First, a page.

In fact, rice bran oil is used extensively for cooking, particularly in Asia. It possesses a nutty essence and an elevated smoke point, making rice bran oil appropriate for deep frying as well as cooking at very high temperatures. In addition, extracts from rice bran are employed by the cosmetic industry.

Often, the data of clinical trials is of inferior methodology, making it troublesome to endorse recommended clinical relevance. Nevertheless, rice bran oil as well as its elements may possibly have applications in elevated cholesterol levels in the bloodstream, dermatology and various types of cancer.

Usual dosage

In clinical studies involving patients having elevated cholesterol levels in their bloodstream, a maximum of 800 mg of rice bran oil has been used every day. On the other hand, distilled gamma-oryzanol has been used in dosage of 500 mg every day.

Rice bran oil is hauled out from the bran part of rice, the seeds or kernels of the rice plant. Rice bran oil encloses considerable quantities of gamma-oryzanol, a combination of antioxidant amalgams. The external chaff of the rice seed is removed during the milling process to yield brown rice. Additional milling also gets rid of the bran part (including the remaining husk as well as the germ parts), producing white rice.

It may be mentioned that the rice plant produces long and thin leaves as well as diminutive flowers that are pollinated by wind. The rice plant is indigenous to the countries in southern Asia and a number of regions in Africa, but is cultivated extensively in other parts of the world too. In the form of a cereal grain, rice is an important nutritional source for a large part of the world's populace.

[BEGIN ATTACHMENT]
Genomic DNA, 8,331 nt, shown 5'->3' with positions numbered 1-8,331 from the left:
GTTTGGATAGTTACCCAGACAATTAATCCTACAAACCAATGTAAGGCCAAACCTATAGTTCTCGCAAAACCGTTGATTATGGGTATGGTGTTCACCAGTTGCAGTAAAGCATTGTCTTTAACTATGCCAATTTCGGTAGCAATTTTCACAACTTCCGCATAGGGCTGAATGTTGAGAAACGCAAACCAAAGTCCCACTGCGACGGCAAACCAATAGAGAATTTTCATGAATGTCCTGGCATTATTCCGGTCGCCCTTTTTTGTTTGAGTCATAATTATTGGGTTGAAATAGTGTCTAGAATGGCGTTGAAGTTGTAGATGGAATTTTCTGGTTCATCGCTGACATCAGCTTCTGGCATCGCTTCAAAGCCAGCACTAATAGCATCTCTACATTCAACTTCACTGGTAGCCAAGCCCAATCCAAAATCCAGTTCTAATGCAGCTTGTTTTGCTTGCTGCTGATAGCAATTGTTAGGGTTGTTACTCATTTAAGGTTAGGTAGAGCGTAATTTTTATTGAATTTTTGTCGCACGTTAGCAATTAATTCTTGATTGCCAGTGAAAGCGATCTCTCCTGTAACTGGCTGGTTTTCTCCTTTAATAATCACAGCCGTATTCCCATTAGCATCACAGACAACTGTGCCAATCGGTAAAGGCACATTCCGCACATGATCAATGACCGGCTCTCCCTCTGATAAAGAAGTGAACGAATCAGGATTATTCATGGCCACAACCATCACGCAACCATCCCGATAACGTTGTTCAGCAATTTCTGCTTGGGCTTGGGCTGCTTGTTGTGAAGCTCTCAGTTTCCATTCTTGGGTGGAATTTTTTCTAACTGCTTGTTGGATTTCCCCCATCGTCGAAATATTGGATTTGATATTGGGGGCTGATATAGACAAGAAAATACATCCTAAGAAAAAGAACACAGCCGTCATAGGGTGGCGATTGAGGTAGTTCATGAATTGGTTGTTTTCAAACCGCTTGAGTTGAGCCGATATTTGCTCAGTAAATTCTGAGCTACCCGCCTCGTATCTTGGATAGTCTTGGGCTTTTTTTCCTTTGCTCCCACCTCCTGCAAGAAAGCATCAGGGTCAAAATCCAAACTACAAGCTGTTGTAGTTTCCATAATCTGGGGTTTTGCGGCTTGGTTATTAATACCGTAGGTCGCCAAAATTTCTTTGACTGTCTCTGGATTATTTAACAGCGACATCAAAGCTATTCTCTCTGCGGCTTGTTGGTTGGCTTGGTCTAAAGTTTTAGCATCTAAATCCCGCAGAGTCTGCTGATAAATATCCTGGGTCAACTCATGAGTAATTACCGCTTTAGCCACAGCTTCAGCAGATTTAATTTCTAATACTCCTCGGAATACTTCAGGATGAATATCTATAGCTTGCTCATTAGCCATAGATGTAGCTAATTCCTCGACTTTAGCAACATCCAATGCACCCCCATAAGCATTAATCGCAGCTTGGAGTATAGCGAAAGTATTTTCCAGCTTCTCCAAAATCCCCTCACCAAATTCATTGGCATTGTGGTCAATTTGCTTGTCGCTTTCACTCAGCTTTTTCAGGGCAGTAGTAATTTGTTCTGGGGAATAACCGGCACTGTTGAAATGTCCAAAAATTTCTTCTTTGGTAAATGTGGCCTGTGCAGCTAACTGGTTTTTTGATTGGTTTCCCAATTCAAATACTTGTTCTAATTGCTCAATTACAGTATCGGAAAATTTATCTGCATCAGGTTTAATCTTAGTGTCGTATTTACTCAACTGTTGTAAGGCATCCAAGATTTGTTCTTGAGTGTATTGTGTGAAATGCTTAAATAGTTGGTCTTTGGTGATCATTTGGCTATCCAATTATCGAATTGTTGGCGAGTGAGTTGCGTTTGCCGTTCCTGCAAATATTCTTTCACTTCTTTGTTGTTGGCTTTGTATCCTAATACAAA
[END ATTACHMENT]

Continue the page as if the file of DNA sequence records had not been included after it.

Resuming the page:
Side effects and cautions

People using or intending to use rice bran oil or its extracts for therapeutic reasons ought to be aware of the potential side effects of these substances, if any. The extracts as well as rice bran oil are regarded to be extremely harmless, as just low occurrences of minor allergic reactions have been reported.

Apprehensions concerning noxiousness are mostly owing to an incident that took place in Japan in the late 1960s when the use of adulterated rice bran oil resulted in adverse effects in as many 1,800 people. Nevertheless, the findings of short-term studies on animals did not find any mutation or development of cancer owing to the use of rice bran oil. It may be noted that an augmentation in incidences of bladder cancer has been related to sodium salt of phytic acid exposure, however, not in the exposure to magnesium or potassium salts. In addition, it has been suggested that using gamma-oryzanol in high doses may result in lung cancer.

Thus far, contraindications have not been identified. Nevertheless, using products that enclose phytic acid, a chemical element found in rice seed, is not advisable for patients enduring poor functioning of the kidneys.

Before we conclude this discussion, it may be mentioned that information related to the safety as well as effectiveness of rice bran oil and its extracts among pregnant women and nursing mother is lacking.